22. Pardon me if I’m posting too much on this, but I want to point out a statement:

    The Danish right has only recently been converted to the free speech principle, and has its own idea of how to use it. In the past two years, the Danish People’s Party has twice proposed to eliminate the blasphemy paragraph. Two of the party’s members, Jesper Langballe and Soren Krarup, both pastors in the Lutheran National Church, have described Muslims as “a cancer on Danish society” in speeches in parliament. They want to be free to say it outside parliament too. The paragraph was not removed in part because of opposition from Lutheran clergy, who do not all share the two pastors’ views.

  23. i put this on the other site, now im putting it here because i just figured out why the whole debate is bothering me. my whole post is there, but it boils down to this:

    We are no longer talking about free speech in a nation, a republi. We are talking about an international context. The UN Charter and subsequent international conventions adopted after WWII and reflect limitations of speech in global rights because they were borne out of WW II and the horrifying resounding reality that the persecuation of Jews and Kurds and Gypsies and entire races came both from actions and inflammatory speech, ie mein kampf, that persuaded entire peoples to kill others based purely on such racialized hatred. Thus, international law, out of the profound experience of how xenophobia can spin out of control, by words, charicatures of racialized images, puts limits on hate speech and speech that can inflame. These laws reflect a principled distinction between speech within a nation and speech between nations and peoples. These laws respect a difference between exchanging ideas and spreading hate.

  24. comment 185: I don’t see anything concerning buddhists committing violent acts. i dont see the 1st quote at all.

  25. I don’t see anything concerning buddhists committing violent acts.

    Saturday’s protests [in Sri Lanka] turned violent when [Buddhist] monks and their followers clashed near the venue with police
  26. I havnt heard him denying the Holocaust itself. I might have missed his denial though as hes pretty crazy and I can see him denying the holocaust.

    he’s not the only crazy out there…

    Northwestern University President Henry Bienen said Monday that a professor’s recent comments denying that the Holocaust happened are “a contemptible insult to all decent and feeling people” and an embarrassment to the university. Bienen commented days after tenured engineering professor Arthur Butz commented in the Tribune and in the Iranian press that he agreed with Iranian President Mahmoud Ahmadinejad’s assertions that the Holocaust is a myth. Link
  27. 230 Anji. The UN? That impotent body that today displays the map of Middle East without Israel?

    That stood by and talked and talked and talked while Rawanda was overflowing with blood and bodies of its citizens killed?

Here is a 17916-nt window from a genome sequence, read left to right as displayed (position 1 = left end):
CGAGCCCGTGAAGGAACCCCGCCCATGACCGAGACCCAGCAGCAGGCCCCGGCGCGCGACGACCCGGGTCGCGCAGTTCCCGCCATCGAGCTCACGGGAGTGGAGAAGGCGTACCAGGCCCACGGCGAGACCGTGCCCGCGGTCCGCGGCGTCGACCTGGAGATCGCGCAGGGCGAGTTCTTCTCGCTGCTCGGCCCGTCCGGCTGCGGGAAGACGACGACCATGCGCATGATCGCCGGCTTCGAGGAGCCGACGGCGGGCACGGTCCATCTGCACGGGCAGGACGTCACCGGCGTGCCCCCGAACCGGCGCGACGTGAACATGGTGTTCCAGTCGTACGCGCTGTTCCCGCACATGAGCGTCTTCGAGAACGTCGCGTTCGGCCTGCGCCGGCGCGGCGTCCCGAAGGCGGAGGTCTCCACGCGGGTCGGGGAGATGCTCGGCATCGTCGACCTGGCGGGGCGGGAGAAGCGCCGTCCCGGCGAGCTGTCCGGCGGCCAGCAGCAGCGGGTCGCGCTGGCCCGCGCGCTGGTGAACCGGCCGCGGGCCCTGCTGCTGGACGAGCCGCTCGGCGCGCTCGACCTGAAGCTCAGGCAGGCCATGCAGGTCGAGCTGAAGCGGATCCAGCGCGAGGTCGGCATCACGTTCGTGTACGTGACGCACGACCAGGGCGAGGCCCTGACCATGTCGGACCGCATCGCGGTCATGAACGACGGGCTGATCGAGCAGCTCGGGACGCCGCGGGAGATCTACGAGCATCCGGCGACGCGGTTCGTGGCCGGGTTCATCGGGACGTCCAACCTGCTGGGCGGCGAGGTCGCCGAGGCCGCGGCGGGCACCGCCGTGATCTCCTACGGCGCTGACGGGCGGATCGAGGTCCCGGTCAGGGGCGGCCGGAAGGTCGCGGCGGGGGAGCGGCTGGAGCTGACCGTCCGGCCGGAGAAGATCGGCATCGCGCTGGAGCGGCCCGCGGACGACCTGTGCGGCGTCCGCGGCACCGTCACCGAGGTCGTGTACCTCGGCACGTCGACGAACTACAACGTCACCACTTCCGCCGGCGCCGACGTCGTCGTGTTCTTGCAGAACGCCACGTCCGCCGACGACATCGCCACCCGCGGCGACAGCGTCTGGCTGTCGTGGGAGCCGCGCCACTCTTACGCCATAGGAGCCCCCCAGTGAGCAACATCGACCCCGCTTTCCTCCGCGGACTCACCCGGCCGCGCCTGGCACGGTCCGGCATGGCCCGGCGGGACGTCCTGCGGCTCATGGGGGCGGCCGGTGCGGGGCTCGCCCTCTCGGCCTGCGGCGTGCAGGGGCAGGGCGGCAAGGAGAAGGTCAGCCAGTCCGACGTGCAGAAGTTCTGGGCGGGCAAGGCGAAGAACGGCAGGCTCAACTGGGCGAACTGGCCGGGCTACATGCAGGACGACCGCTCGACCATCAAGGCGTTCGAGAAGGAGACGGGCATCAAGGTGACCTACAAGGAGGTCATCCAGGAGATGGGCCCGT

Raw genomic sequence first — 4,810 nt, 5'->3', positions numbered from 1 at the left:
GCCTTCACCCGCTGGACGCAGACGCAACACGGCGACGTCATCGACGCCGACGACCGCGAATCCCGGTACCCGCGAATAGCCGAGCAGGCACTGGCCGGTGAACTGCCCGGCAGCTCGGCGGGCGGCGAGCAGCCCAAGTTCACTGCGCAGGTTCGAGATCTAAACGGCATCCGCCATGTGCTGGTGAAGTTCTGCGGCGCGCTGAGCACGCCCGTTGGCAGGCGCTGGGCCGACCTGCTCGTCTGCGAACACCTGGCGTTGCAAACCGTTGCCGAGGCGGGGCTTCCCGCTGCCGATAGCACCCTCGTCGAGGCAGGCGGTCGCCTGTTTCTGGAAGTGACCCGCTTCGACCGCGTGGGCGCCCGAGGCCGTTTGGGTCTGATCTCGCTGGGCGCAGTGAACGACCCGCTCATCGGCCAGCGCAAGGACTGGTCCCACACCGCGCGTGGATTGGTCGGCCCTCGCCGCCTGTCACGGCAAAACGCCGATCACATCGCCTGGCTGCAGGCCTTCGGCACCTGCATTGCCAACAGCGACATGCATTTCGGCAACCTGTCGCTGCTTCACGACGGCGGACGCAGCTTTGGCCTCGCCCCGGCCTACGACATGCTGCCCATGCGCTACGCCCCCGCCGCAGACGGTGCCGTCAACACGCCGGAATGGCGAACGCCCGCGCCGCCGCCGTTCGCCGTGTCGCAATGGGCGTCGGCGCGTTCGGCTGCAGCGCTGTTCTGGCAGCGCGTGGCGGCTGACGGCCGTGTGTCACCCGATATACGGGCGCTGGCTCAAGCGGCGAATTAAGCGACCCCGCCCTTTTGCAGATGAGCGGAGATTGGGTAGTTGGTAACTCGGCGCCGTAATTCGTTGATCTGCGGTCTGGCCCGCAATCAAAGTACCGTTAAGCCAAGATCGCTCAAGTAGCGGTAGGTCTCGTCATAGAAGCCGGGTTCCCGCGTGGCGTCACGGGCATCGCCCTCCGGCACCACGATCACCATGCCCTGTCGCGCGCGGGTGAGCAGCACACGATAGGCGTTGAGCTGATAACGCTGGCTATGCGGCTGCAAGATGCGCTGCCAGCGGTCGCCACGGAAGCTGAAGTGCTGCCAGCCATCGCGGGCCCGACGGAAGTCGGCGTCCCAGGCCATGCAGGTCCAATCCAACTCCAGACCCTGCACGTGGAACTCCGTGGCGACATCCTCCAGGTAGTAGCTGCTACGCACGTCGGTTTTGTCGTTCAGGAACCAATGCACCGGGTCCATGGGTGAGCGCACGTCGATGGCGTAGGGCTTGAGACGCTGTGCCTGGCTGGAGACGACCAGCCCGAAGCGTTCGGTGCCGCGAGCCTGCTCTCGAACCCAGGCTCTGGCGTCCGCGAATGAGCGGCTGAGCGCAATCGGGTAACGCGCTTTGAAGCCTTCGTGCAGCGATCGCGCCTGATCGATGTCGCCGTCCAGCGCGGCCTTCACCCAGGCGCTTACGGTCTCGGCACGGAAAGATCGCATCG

Where it is behaves like a eunuch unable to deal with Dafur? What impact did the UN make on the Arab world on the horrendous crime being committed by their fellow Arabs in Sudan? Kofi Anan described it as “collective massacre”

    The UN failed with Bosnia Herzigovinia. It took the US and Nato forces to fight against Christian Serbs to aid Bosnian muslims.

    Go back to Soviet Times. The UN fiddled and talked and talked and talked while the Soviets carved up Germany, and swallowed Poland and Yugoslavia, Romania, Hungary, Bulgaria, Latvia Lithunia and Estonia.

    The UN is a standing joke. As are the UNocratics within.

    Read the UN Agenda 21 and see what the UN has in store for the peoples of the world.

  28. It appears that an Egyptian newspaper published the cartoons in October 2005. See: http://egyptiansandmonkey.blogspot.com/2006/02/boycott-egypt.html for scanned images.

    Apparently there was no protest back then. The spark was there, the fire did not result. If so, the common assumption that there is currently a lot of inflammability out there is not true. It seems likely the current ruckus has been deliberately created. If so, it is not an issue of religious sensitivities or of freedom of speech. It is rather how some governments and some non-governmental groups will do anything they can to foment trouble.

  29. One more comment – the last part of Abhi’s article is quite off the tone of the previous parts, which are excellent. Abhi here has bought into the Islamic myth of pre-Islamic jahilliya.

  30. Flemming Rose born 3/14/1956 into a Jewish family in the Ukraine has a major in Russian language and literature from University of Copenhagen. From 1990 to 1996 he was the Moscow correspondent for the newspaper Berlingske Tidende. Between 1996 and 1999 he was the correspondent for the same newspaper in Washington, D.C.. In 1999 he became Moscow correspondent for the newspaper Jyllands-Posten and January 2005 the cultural editor of that paper (KulturWeekend). He fled Denmark where he was under police protection to Miami, Florida in fear for his life where he is currently in hiding.

  31. ok, i dunno whether anyone brought up that caricatures of “Prophet Mohammed” and “Allah” were printed by two muslim countries in 2005.

    Upon googling, i came across a site that has the caricatures of both “Prophet Mohammed” and “Allah” with face blured and non-blured.

    So, when u guys do it(print caricatures of god), its not wrong?? and when non-muslims do it, its blasphemy???

    Before u guys start sending me hate-mails, let me make it clear that ive nothing against Islam and its people.

    Just wanted to bring out this topic and know ur opinion.

    Peace!!!

  32. On a related note, San Francisco State University belives that stepping on Hezbollah and Hamas flags constitutes inciting violence and creating a hostile environment. The europeans are not the only enablers of terrorism.